It had been thirty-four years since I’d stepped into St James to watch a football match. I was a child on previous visit and St. James was in its previous incarnation, before the Hillsborough disaster, forced a change to way football stadiums operated for the their fans. As a child I loved football, it was my life. These days, I’m not a big football fan; weightlifting is my bag. However, for a while I’ve been wanting to go back to match to be one of tens of thousands people all shouting and screaming the same thing. It did not disappoint.
Within thirty seconds of kick-off the opposing team (Manchester City) had scored. The vibe was already pretty negative as fans of the home team (Newcastle United) are having a revolt against the clubs owner. Before the match a rebellion of volunteers were handling out flyers before the match. Loving a bit of civil disobedience, I took park.
Between the protest and the loss of a goal in the first thirty seconds the vibe was low and the home crowd were quiet. The away team dominated and played with the home team like a cat plays with its prey. Offering the illusion of a game to its victim. I took a picture at half-time.
I remember when I used to play football. Half had the ability to be re-genesis of you and your teams psychology and attitude. It would appear something similar went down in the Newcastle United changing rooms and on the terraces. In the second half the home crowd were active and players had fight. No more cat and mouse. This was cat vs cat and the away team could sense it. They did not dominate on the pitch or in the terraces. The vibe was electric. I found my match voice. Involuntarily shouting and screaming. Weird mental pathways that had not been active for over quarter of a century kicked in; profound was how I would describe it.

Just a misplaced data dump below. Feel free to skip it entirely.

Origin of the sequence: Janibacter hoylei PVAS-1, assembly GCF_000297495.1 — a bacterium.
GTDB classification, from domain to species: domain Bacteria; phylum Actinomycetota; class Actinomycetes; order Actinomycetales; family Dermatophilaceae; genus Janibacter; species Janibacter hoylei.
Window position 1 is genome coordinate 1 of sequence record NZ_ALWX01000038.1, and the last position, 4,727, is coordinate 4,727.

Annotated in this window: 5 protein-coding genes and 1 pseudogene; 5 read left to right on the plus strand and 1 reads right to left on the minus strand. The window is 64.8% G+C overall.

The battle for the match continued both on the pitch and on the pitch and then it happened. Newcastle Scored. It was 1-1 and the home team were back in the game. The shift in vibe was detectable. Newcastle fans were louder. Man City fans chanted, Newcastle fans drowned them out with seconds. The away team held their ground as best they could. It might have been even in terms of goals, but there were losing in terms of heart.
Then, right at the end, when a draw would have been a victory, the away team gave away a penalty. I was being mindful to be both part of the crowd and appreciate the crowd but being mindful was hard, the “will” of the masses for Newcastle to score another goal was palpable.
Newcastle scored. The eruption was volcanic and seismic. It was not all smiles though, because there was fifteen minutes left to go. Ten minutes of match time and what would be declared as five minutes extra time.
The vibe felt like a D-string tuned up to a G and it lasted fifteen excruciating minutes. I was freezing cold and shaking but I felt nothing; my mind was in hive-mind mode and all we wanted was the win. Every play away from the Newcastle end and the home team roared. When the ball went towards the Newcastle goal we inhaled with anxiety so hard that it felt caused the air-pressure on Earth to dip for a millisecond.
It was an eternity. But, eventually, we passed through time and Newcastle won 2-1.
I can see why so many people do that every week. It is almost therapeutic. You get to lose a tonne of built up internal energy. I’ve never let out so much vocal energy in one night since I performed karaoke at a SoPost night out.
It was exactly what I was looking for in a football match.